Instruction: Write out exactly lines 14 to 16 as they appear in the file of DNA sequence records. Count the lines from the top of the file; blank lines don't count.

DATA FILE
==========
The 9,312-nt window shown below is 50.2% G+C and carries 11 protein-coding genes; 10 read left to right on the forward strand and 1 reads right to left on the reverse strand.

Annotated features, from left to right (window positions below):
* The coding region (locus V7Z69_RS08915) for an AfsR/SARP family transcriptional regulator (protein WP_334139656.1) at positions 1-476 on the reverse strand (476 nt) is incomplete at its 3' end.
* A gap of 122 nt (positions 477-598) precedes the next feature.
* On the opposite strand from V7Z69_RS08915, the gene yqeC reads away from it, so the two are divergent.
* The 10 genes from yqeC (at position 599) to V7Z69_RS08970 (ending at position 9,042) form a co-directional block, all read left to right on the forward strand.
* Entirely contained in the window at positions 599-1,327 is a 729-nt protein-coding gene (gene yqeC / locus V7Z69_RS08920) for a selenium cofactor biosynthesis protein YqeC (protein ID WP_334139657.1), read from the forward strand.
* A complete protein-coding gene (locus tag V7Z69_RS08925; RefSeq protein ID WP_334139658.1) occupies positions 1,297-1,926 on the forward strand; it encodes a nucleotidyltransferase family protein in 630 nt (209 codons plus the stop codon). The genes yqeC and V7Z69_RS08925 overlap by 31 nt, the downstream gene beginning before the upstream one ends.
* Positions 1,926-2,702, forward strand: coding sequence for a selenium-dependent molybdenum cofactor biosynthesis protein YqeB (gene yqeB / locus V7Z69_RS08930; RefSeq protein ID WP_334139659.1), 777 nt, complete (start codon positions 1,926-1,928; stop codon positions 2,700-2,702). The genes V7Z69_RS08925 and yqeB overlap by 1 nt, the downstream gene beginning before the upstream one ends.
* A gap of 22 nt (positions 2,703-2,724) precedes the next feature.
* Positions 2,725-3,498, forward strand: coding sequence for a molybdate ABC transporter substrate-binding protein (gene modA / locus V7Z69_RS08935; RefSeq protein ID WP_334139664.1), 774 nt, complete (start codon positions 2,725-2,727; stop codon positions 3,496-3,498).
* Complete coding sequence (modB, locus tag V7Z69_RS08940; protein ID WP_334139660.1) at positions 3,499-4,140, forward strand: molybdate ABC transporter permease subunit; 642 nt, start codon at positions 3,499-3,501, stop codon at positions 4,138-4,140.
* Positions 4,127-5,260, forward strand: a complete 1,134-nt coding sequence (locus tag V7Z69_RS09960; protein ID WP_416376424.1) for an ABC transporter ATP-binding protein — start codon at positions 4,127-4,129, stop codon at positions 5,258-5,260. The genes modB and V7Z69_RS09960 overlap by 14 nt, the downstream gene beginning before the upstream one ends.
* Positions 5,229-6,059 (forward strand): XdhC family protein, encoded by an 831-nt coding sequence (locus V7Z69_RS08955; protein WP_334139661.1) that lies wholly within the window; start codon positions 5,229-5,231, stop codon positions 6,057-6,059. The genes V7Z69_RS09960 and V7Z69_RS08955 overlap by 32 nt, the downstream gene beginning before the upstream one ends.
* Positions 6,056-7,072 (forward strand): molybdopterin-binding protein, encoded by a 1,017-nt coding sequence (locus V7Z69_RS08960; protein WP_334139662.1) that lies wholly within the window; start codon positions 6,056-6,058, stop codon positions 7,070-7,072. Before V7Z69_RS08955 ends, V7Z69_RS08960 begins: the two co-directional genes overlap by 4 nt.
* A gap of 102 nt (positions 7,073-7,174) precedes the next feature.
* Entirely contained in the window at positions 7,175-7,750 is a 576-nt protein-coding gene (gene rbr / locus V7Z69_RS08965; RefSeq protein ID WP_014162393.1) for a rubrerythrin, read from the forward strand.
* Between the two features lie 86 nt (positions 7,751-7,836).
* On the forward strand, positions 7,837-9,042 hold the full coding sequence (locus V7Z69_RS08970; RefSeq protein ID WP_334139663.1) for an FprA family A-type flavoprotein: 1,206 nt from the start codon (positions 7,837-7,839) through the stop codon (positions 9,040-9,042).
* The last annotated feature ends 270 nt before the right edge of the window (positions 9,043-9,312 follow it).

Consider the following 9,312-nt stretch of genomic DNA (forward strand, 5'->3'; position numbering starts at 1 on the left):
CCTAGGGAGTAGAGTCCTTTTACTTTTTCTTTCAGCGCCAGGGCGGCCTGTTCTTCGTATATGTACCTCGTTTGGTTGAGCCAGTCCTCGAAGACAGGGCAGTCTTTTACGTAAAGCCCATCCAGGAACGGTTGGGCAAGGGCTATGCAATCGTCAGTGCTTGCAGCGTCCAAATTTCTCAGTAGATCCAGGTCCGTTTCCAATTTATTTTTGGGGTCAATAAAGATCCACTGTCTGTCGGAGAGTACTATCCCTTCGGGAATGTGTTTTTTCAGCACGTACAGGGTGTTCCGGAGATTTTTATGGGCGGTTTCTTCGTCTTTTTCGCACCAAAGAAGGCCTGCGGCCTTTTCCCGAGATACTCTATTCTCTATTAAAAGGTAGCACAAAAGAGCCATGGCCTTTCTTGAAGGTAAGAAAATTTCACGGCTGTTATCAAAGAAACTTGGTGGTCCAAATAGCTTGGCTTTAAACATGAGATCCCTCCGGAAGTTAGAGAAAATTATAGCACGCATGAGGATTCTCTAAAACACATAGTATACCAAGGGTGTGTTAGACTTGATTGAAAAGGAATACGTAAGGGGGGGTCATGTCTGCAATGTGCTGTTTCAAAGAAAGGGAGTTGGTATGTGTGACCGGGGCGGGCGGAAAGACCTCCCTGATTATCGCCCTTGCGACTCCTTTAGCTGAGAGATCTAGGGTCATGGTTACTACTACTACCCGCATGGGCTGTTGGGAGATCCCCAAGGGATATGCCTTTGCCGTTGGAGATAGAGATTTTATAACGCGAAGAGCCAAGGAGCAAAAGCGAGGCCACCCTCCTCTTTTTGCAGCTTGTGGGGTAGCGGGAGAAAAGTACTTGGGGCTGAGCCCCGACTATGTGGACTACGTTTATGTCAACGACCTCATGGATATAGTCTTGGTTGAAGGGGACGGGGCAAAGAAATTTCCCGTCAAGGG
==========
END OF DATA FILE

* Positions 5,229-6,059 (forward strand): XdhC family protein, encoded by an 831-nt coding sequence (locus V7Z69_RS08955; protein WP_334139661.1) that lies wholly within the window; start codon positions 5,229-5,231, stop codon positions 6,057-6,059. The genes V7Z69_RS09960 and V7Z69_RS08955 overlap by 32 nt, the downstream gene beginning before the upstream one ends.
* Positions 6,056-7,072 (forward strand): molybdopterin-binding protein, encoded by a 1,017-nt coding sequence (locus V7Z69_RS08960; protein WP_334139662.1) that lies wholly within the window; start codon positions 6,056-6,058, stop codon positions 7,070-7,072. Before V7Z69_RS08955 ends, V7Z69_RS08960 begins: the two co-directional genes overlap by 4 nt.
* A gap of 102 nt (positions 7,073-7,174) precedes the next feature.